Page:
- 8 years ago
- Wedding: January 2014
WTF? Is someone going to die without eating meat for one meal? ONE meal? Their arteries will be secretly thanking you for it.
I think it would help us comment if we knew what your menu will be? Do you know what you are serving? Or just that there will be no meat involved? I think as long as the food has enough substance and isn’t food that non vegetarians Could be wary of such as tofu you should be fine!
It’s YOUR wedding, so you serve what you want. I’ve been to a vegetarian wedding, and because everyone knew the couple’s lifestyle, they didn’t bat a lash that there was no meat. The food was amazing actually!!!
I don’t think you need to fold, but you need to be willing to accept that you might offend some people if you don’t serve meat. I think it’s silly, but I know from experience that a fair number of people (often men) don’t feel like they’ve really eaten unless they’ve eaten meat.
The trouble is, a lot of people who are really into meat, don’t tend to be too adventurous with vegetables, so while you can do fantastic meals with eggplant or artichokes, they probably won’t touch it, because their idea of a tasty vegetable is potato or beans.
Honestly, I’d provide a meat option, but only as far as you’re comfortable – e.g. some people are comfortable eating chicken or fish, but not red meat; some will eat beef but not pork (because pigs can be quite intelligent). Also, if you do use meat, try to source it from a safe/free-range option – they do exist! My parents are beef farmers, and we’ve probably got some of the happiest cows you’ll ever meet.
I agree with the posters who think you should stick to your beliefs on this. You and your fiancé clearly feel strongly about it but are also striving to be thoughtful toward your guests. There are lots of delicious options, like Italian dishes, where I personally would not even notice that there was no meat being served.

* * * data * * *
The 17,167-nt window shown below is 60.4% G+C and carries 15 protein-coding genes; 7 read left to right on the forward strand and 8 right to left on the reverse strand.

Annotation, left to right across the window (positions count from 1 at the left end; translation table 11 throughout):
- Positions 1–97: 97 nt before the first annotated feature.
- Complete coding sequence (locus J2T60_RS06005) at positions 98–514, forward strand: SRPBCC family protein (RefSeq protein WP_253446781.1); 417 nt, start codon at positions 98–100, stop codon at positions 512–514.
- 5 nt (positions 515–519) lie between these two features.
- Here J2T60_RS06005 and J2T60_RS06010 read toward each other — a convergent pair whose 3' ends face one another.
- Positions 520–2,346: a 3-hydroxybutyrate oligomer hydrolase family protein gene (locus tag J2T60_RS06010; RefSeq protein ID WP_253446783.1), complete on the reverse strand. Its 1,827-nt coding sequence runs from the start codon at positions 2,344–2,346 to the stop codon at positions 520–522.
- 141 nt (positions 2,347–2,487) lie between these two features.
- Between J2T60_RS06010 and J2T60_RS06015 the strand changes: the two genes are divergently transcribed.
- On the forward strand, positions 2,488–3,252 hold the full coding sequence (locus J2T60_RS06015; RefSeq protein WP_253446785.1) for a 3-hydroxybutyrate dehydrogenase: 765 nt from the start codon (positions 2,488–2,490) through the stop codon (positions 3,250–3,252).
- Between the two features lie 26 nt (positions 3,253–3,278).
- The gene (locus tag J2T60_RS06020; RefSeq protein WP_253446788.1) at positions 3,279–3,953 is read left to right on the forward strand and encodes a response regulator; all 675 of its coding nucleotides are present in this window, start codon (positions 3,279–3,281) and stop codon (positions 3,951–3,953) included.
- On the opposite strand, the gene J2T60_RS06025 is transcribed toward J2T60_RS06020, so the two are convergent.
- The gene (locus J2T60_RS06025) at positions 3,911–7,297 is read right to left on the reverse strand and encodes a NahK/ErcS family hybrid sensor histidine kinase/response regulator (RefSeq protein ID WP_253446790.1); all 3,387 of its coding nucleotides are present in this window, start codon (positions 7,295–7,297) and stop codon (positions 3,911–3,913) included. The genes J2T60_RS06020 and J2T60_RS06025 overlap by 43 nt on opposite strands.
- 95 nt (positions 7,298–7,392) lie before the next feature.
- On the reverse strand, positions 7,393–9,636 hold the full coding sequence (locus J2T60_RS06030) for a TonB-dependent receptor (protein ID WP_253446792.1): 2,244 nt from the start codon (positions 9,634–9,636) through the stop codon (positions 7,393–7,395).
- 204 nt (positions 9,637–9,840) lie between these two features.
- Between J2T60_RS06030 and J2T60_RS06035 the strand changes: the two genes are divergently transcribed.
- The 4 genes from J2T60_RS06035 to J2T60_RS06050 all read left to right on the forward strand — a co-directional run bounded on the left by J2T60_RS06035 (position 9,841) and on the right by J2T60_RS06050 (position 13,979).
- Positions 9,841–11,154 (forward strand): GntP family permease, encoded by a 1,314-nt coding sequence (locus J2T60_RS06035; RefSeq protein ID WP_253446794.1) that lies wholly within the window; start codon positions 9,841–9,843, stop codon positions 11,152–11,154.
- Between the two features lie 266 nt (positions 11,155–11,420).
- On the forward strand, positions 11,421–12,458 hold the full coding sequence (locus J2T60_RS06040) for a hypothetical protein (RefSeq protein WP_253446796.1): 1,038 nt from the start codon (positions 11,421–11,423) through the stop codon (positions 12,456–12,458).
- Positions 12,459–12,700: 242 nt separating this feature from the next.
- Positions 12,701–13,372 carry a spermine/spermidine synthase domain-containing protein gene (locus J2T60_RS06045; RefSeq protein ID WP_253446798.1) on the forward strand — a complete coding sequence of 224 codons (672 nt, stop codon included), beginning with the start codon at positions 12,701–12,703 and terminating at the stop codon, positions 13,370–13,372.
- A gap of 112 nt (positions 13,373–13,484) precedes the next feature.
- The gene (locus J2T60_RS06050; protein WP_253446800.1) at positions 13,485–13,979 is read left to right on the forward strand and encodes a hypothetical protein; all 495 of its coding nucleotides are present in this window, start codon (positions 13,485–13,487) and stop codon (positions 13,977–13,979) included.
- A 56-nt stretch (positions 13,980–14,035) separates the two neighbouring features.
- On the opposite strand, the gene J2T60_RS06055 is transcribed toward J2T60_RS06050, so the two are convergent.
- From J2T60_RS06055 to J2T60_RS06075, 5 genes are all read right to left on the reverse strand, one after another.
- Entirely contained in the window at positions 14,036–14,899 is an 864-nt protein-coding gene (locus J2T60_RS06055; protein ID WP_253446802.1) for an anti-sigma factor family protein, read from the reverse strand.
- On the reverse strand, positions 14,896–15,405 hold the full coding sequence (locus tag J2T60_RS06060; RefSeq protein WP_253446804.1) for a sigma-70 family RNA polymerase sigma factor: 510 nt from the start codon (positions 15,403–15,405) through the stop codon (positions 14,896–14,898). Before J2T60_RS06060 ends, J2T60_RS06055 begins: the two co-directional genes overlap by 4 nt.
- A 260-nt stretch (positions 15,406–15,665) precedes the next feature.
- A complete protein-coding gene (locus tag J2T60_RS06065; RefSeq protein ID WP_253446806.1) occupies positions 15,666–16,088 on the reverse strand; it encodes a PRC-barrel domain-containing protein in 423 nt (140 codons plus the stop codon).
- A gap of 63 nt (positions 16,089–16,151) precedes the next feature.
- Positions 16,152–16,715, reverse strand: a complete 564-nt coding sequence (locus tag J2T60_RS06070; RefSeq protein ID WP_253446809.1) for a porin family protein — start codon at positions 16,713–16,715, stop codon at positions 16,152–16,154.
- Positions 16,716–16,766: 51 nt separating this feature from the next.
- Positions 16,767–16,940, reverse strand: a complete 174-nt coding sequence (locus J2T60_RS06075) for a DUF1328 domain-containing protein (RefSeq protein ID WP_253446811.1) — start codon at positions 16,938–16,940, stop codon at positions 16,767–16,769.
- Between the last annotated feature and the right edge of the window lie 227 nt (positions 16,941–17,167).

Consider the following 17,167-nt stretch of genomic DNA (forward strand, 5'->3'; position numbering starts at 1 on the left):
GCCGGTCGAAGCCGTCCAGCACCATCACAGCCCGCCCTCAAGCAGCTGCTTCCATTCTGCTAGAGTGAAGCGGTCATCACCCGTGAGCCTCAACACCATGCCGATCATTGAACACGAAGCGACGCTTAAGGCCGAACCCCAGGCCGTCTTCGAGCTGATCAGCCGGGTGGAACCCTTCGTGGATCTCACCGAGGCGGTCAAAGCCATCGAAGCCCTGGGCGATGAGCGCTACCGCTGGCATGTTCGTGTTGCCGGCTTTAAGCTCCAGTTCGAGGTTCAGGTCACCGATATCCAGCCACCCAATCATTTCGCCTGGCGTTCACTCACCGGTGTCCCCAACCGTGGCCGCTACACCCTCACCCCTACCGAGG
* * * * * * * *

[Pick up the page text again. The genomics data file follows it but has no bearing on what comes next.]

To me, this isn’t really an comparable situation. The difference, IMO, is that vegetarians can’t eat meat at all. Non-vegetarians, on the other hand, can most certainly eat vegetables, dairy, grains, etc. (Barring lactose or gluten intolerance, etc.) So while vegetarians would be forced to go hungry at an all-meat reception, omnivores could eat everything on the menu at a vegetarian reception.
I have friends who are having a vegan reception- we actually just all assumed it would be vegan because they are strict vegans. Two of the guys said they were going to eat beforehand, but my friends and I are going in with an open mind. That said, I am not one to turn down a culinary adventure, and I have no problem eating vegan food.
I am a BIG meat eater and I absolutely think that you should stick to your morals on this one. I frequently end up eating meals that are vegetarian without even realizing it, so I don’t see why you’d need to serve meat if you’ve got some hearty options. I’d be more than happy with some nice pasta, vegetarian lasagna, mac and cheese, etc. As long as the menu isn’t too hoity toity and there are foods that a layperson would recognize, I just don’t see the problem here.
I do agree that if your entrees are just mixtures of vegetables or tofu based, that might not be accomodating of all palettes though. But you certainly don’t need meat to have a satisfying meal.
While I personally wouldn’t object, I think you should be prepared for the possibility that some meat eaters wouldn’t be thrilled to arrive at a reception where the menu is a testament to how immoral you consider their lifestyle. No matter how much a meat-eating friend respects your right to serve the food your agree with, there’s no way to ignore the part where you consider your choice more moral and ethical than theirs.
That being said, I would be surprised to arrive at a vegetarian-for-moral-reasons wedding and be served meat. I wouldn’t talk trash about you for leaving it out as long as the food was still truly flavorful and delicious.
There have been other people on the Bee who have had meat-free weddings. As a carnivore, it’s fine; it’s your wedding, and they’re your values. HOWEVER, I would suggest having more than one entrée choice. And definitely have at least one tried & true cheesy favourite, probably something with pasta.
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